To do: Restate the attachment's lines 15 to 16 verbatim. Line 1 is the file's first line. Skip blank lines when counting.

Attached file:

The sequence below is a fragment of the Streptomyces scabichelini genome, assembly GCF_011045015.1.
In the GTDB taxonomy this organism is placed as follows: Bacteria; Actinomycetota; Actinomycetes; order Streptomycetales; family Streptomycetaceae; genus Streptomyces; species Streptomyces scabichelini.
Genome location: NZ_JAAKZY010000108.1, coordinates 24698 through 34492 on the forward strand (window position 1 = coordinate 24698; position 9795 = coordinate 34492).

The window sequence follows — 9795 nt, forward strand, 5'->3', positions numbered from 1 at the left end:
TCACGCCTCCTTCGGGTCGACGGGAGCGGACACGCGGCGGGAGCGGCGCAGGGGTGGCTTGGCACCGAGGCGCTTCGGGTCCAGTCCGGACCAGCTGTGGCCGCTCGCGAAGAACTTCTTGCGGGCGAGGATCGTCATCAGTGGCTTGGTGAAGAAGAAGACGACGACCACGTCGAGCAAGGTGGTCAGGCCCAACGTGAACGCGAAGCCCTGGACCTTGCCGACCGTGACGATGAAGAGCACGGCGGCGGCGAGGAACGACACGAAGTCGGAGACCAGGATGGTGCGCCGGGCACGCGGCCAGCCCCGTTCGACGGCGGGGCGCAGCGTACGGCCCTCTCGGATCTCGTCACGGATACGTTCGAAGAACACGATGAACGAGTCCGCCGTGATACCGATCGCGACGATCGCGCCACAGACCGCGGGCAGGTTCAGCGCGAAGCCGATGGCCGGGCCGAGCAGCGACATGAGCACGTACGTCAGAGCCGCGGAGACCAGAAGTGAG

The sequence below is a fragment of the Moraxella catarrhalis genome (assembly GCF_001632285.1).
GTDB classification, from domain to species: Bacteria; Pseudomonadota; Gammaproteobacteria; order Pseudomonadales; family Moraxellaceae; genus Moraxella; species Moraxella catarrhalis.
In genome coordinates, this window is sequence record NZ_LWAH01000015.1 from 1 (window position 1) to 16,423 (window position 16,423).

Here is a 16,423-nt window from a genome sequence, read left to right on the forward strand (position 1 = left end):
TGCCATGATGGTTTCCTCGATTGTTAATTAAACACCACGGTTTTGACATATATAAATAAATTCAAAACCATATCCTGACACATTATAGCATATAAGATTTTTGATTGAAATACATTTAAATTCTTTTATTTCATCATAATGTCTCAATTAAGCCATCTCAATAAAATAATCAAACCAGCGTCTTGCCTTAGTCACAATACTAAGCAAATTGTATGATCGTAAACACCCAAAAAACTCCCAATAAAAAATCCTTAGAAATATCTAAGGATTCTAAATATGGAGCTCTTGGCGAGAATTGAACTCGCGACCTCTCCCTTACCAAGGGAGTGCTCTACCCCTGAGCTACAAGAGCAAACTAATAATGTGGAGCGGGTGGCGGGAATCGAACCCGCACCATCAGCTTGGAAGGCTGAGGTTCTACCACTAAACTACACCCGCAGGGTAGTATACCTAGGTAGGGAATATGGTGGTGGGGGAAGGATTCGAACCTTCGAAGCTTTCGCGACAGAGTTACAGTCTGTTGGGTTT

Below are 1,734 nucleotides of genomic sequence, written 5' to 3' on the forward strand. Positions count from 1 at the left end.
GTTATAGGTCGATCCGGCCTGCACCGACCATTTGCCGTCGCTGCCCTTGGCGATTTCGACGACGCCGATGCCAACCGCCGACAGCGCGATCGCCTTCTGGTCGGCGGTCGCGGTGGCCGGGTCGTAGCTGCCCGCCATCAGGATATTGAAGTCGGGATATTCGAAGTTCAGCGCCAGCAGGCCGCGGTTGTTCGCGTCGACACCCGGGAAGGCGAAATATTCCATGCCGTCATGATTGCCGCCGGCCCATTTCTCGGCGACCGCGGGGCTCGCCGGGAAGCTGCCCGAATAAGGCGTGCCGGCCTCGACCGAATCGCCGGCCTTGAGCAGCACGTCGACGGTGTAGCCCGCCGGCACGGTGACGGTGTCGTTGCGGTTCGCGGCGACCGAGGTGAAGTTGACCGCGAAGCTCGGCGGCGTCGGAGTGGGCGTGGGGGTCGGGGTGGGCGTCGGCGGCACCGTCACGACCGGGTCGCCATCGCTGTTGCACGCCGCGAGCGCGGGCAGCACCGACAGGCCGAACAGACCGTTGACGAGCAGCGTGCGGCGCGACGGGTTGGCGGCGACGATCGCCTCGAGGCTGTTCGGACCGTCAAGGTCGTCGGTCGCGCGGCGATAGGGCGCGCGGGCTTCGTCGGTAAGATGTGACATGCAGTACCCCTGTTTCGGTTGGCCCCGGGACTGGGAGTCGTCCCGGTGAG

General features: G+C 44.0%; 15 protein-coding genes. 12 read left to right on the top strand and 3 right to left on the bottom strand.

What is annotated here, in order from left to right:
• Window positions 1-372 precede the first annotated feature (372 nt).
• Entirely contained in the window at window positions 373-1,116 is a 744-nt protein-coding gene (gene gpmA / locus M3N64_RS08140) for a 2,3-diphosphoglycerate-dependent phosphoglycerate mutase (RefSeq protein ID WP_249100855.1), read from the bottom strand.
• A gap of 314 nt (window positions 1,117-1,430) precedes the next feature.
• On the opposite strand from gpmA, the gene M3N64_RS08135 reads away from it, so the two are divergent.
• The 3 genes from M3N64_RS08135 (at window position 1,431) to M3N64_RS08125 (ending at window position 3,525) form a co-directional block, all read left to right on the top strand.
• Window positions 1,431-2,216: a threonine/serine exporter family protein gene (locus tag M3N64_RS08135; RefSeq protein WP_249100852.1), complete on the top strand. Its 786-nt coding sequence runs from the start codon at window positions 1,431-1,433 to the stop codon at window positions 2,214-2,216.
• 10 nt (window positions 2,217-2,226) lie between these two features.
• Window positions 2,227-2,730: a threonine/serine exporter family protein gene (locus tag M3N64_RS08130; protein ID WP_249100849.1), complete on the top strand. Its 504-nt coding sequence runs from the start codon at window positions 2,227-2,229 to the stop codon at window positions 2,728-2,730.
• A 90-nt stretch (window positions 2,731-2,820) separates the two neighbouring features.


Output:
• Window positions 1-372 precede the first annotated feature (372 nt).
• Entirely contained in the window at window positions 373-1,116 is a 744-nt protein-coding gene (gene gpmA / locus M3N64_RS08140) for a 2,3-diphosphoglycerate-dependent phosphoglycerate mutase (RefSeq protein ID WP_249100855.1), read from the bottom strand.